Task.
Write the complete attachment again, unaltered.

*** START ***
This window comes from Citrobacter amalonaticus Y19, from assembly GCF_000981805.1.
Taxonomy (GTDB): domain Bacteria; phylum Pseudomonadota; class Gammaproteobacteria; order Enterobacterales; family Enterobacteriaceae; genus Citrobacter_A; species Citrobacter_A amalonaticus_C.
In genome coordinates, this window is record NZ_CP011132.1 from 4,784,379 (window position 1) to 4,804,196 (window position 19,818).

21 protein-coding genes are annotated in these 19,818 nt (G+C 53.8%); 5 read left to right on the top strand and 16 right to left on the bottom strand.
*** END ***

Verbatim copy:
This window comes from Citrobacter amalonaticus Y19, from assembly GCF_000981805.1.
Taxonomy (GTDB): domain Bacteria; phylum Pseudomonadota; class Gammaproteobacteria; order Enterobacterales; family Enterobacteriaceae; genus Citrobacter_A; species Citrobacter_A amalonaticus_C.
In genome coordinates, this window is record NZ_CP011132.1 from 4,784,379 (window position 1) to 4,804,196 (window position 19,818).

21 protein-coding genes are annotated in these 19,818 nt (G+C 53.8%); 5 read left to right on the top strand and 16 right to left on the bottom strand.